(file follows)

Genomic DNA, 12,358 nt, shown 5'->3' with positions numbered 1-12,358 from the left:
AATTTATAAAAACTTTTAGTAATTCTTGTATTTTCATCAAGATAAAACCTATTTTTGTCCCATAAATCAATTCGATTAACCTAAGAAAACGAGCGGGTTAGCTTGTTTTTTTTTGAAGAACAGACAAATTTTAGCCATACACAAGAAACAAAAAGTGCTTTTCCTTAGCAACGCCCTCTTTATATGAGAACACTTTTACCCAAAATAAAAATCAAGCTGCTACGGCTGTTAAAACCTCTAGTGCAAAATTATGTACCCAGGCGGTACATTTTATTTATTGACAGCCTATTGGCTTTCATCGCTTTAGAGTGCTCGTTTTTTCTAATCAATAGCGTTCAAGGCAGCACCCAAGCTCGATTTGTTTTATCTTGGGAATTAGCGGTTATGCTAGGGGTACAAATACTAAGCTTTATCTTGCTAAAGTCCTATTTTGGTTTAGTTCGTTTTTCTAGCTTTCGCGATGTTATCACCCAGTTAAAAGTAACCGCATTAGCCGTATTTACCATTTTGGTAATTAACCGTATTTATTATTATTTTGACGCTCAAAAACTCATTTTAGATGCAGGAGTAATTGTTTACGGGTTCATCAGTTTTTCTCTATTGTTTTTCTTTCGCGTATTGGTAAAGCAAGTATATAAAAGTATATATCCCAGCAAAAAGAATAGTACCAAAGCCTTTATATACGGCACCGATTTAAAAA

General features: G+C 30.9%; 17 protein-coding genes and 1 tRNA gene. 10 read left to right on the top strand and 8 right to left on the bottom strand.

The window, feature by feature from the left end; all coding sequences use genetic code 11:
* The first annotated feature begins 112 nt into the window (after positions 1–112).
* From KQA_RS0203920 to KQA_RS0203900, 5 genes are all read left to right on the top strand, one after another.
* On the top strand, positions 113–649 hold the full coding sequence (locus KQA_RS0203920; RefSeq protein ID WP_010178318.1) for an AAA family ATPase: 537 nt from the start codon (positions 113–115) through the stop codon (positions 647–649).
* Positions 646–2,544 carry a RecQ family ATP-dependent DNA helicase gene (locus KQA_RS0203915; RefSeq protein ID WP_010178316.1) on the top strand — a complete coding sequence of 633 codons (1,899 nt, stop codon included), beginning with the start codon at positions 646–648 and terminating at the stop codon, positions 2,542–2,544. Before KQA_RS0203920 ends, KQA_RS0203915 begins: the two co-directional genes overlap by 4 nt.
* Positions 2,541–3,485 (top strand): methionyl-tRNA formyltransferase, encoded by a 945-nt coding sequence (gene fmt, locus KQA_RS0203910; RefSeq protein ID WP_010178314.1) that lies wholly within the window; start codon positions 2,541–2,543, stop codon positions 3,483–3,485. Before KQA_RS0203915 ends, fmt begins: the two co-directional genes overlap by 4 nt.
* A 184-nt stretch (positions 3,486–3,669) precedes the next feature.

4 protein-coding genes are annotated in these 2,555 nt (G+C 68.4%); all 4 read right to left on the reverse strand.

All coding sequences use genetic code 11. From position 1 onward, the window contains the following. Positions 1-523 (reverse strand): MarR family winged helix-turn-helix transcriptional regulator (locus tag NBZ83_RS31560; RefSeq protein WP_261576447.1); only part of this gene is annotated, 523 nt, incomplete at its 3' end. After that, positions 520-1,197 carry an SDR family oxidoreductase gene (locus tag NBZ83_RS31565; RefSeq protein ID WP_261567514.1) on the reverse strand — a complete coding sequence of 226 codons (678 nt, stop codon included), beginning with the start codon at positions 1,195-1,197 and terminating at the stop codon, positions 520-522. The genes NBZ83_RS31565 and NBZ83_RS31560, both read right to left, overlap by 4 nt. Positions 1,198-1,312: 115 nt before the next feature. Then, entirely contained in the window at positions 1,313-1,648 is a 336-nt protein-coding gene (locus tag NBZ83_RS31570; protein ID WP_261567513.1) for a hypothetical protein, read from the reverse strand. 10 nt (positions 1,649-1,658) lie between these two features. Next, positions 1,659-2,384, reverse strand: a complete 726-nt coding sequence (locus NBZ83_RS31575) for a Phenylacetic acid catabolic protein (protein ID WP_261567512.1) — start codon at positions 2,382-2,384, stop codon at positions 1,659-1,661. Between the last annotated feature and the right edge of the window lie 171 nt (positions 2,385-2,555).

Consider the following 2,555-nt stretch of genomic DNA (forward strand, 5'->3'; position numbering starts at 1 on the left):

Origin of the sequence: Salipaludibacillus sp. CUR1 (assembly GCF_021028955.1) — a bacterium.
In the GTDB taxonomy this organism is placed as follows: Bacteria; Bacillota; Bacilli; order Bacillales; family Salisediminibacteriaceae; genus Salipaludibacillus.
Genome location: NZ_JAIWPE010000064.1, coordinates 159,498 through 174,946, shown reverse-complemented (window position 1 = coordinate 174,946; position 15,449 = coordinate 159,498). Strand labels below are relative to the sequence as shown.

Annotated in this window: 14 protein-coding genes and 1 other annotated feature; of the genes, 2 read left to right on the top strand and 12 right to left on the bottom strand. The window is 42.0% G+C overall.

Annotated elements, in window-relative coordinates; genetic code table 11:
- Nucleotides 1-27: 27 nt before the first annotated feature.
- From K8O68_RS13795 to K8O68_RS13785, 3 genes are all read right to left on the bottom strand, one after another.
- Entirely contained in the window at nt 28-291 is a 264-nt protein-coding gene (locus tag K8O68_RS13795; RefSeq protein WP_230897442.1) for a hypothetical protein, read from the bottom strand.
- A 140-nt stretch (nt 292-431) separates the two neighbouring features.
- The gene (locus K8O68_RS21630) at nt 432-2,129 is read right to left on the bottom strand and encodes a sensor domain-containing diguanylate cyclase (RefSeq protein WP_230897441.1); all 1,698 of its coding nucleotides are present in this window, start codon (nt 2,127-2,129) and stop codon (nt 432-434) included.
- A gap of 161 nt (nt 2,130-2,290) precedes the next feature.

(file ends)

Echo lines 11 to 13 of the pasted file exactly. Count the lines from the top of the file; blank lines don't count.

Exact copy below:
4 protein-coding genes are annotated in these 2,555 nt (G+C 68.4%); all 4 read right to left on the reverse strand.

All coding sequences use genetic code 11. From position 1 onward, the window contains the following. Positions 1-523 (reverse strand): MarR family winged helix-turn-helix transcriptional regulator (locus tag NBZ83_RS31560; RefSeq protein WP_261576447.1); only part of this gene is annotated, 523 nt, incomplete at its 3' end. After that, positions 520-1,197 carry an SDR family oxidoreductase gene (locus tag NBZ83_RS31565; RefSeq protein ID WP_261567514.1) on the reverse strand — a complete coding sequence of 226 codons (678 nt, stop codon included), beginning with the start codon at positions 1,195-1,197 and terminating at the stop codon, positions 520-522. The genes NBZ83_RS31565 and NBZ83_RS31560, both read right to left, overlap by 4 nt. Positions 1,198-1,312: 115 nt before the next feature. Then, entirely contained in the window at positions 1,313-1,648 is a 336-nt protein-coding gene (locus tag NBZ83_RS31570; protein ID WP_261567513.1) for a hypothetical protein, read from the reverse strand. 10 nt (positions 1,649-1,658) lie between these two features. Next, positions 1,659-2,384, reverse strand: a complete 726-nt coding sequence (locus NBZ83_RS31575) for a Phenylacetic acid catabolic protein (protein ID WP_261567512.1) — start codon at positions 2,382-2,384, stop codon at positions 1,659-1,661. Between the last annotated feature and the right edge of the window lie 171 nt (positions 2,385-2,555).

Consider the following 2,555-nt stretch of genomic DNA (forward strand, 5'->3'; position numbering starts at 1 on the left):